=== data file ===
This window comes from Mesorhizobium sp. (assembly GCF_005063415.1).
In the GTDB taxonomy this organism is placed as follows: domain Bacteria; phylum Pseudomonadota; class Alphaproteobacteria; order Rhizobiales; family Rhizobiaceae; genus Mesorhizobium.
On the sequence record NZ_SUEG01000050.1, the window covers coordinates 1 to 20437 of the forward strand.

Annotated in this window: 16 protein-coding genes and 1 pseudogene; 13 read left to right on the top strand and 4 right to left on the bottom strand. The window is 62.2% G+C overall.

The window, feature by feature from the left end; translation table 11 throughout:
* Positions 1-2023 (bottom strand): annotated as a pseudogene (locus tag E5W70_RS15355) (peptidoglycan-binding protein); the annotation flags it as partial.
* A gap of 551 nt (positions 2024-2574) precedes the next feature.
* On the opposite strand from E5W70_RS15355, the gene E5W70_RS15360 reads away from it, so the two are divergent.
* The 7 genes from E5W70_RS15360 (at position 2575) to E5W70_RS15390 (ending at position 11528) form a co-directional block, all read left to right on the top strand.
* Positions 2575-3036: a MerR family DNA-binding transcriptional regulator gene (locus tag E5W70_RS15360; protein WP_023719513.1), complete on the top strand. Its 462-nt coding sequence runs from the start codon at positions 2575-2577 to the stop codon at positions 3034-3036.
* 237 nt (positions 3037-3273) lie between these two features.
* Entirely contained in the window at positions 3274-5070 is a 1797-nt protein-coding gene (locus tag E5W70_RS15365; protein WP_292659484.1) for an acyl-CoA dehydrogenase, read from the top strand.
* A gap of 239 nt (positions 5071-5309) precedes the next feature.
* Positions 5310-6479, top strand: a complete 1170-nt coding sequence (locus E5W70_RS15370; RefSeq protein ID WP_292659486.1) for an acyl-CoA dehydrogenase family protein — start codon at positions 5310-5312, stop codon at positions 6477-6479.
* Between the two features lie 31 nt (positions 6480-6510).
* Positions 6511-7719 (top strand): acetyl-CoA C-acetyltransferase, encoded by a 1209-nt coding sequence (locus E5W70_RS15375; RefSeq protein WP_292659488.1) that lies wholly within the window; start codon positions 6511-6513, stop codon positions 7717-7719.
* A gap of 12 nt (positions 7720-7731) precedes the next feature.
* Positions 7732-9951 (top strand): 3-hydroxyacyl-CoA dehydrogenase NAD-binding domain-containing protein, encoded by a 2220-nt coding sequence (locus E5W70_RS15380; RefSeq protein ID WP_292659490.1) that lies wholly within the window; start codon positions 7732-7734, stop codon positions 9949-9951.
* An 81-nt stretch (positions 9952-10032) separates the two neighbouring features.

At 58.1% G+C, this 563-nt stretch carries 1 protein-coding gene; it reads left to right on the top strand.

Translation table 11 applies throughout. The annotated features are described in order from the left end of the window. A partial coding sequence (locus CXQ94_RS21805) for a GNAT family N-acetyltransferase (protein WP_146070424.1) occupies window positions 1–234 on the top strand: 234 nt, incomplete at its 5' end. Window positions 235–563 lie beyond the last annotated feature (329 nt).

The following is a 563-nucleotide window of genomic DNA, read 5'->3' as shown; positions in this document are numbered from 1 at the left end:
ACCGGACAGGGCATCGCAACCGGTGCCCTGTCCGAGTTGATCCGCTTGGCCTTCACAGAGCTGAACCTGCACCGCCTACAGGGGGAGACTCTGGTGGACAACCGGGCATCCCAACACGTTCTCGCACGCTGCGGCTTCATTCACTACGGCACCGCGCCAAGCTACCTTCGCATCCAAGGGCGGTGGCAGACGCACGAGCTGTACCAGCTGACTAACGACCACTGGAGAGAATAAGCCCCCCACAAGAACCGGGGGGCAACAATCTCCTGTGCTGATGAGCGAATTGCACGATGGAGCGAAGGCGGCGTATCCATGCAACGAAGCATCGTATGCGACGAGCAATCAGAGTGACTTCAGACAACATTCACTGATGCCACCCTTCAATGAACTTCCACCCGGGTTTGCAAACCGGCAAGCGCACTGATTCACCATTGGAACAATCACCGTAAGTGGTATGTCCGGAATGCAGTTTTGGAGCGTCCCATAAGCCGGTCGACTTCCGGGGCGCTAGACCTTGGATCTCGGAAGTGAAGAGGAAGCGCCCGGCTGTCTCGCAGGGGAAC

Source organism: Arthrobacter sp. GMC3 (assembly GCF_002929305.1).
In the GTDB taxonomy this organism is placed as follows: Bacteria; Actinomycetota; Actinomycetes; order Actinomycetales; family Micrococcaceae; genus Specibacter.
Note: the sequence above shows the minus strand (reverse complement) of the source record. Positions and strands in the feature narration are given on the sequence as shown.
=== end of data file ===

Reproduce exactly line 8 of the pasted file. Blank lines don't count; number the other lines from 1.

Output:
* On the opposite strand from E5W70_RS15355, the gene E5W70_RS15360 reads away from it, so the two are divergent.